Are we as aware as we should be of the pressures under which many young Christian workers labor? They feel that usefulness in God’s sight means being like some great soulwinner, or some great pioneer missionary. These pressures can be increased by the attitudes of the senior missionary or the field leadership. The kind of questions that are asked, the nature of the reports that must be turned in, or the general emphasis in the mission itself may all add to the problem. The young missionary needs to be encouraged to see that one is useful wherever, whenever, and however God in any way blesses others through one’s life, witness, ministry, or work. It takes a pretty mature missionary to be happy with just giving a "cup of cold water" to another in the name of Jesus Christ, or to be the one who sows that another might do the reaping.
This is not to suggest that we cease being concerned about definite decisions for Christ. But mission leaders should develop an adequate understanding of what true usefulness is, and then expect tie first-term missionary to give evidence of his call and divine appointment through his being used by God in the work.
In addition to the positive attainments missions should expect from the first-term missionary, there are some inevitable negatives that should not surprise or shock the mission’s leadership.
1. The new missionary will discover the existence of weaknesses in his fellow-workers, mission leaders, and in the overall mission organization.
2. In many cases he will experience the erosion of missionary glamor.
3. There will usually be considerable self-discovery.
4. The mission will discover something of the real person in the missionary.
1. Weaknesses. Disillusionment can be a traumatic experience for anyone just entering Christian service, but when the new missionary begins to discover that "all is not gold that glitters" he may suffer irreparable harm. The very nature of missionary idealism, plus the nature of field circumstances, make this experience a dangerous one. Instances of lives being ruined through disillusionment are all too common to permit us to regard this as a light matter. A big percentage of this takes place during the first term of service. Leadership needs to be prepared to provide a positive counterbalance, so the young missionary will see the facts of missions and yet remain wholesome and positive as a result.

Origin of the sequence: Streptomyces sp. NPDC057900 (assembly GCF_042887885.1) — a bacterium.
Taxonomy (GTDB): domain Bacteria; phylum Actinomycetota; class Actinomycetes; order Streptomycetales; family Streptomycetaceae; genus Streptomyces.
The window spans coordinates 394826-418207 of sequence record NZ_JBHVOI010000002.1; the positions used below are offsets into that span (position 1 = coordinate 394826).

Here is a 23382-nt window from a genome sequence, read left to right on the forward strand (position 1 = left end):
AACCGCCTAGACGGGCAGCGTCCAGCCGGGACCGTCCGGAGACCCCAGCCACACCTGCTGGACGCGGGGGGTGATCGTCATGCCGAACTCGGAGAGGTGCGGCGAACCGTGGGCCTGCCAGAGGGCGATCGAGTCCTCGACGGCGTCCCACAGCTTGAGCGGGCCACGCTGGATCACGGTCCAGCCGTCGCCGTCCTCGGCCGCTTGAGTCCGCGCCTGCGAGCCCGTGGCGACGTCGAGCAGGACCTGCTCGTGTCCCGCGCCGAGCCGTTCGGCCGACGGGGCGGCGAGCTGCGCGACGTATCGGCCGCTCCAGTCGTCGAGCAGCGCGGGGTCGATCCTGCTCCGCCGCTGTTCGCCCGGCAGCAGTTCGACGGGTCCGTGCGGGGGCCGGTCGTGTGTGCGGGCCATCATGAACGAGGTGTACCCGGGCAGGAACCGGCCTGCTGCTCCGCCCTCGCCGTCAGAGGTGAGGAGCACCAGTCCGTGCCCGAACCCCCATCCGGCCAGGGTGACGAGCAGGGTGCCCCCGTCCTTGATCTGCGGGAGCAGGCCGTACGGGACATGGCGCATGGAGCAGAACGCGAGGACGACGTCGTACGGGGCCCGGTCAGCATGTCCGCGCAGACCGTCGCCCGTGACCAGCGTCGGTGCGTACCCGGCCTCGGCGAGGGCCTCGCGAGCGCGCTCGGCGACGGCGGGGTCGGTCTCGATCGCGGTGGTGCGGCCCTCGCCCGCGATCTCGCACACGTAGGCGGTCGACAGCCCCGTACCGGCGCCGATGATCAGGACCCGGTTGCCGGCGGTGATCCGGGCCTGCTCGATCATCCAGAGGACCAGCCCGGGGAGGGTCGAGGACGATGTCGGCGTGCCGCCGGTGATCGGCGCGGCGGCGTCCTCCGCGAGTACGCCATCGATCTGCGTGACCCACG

2. Glamor. Whether we like it or not, there is a great deal of glamor bound up in every normal, wholesome, dedicated young missionary candidate. In fact, if there is no glamor, one may wonder if the young person ought to consider the field. The lure of the unknown, the challenge of an idealistic task, these and other factors all add to the glamor and romance of the missionary enterprise. But the awakening to reality must come. And given time; the new missionary will find the glamor slipping away. It is important at this time that he be helped to see a different kind of glamor: that which is far more basic and glorious than the purely physical or emotional that has begun to fade. The danger is that the starkness of dreary reality may obscure any vision of the glory of God in the very place where desolation and human depravity abound.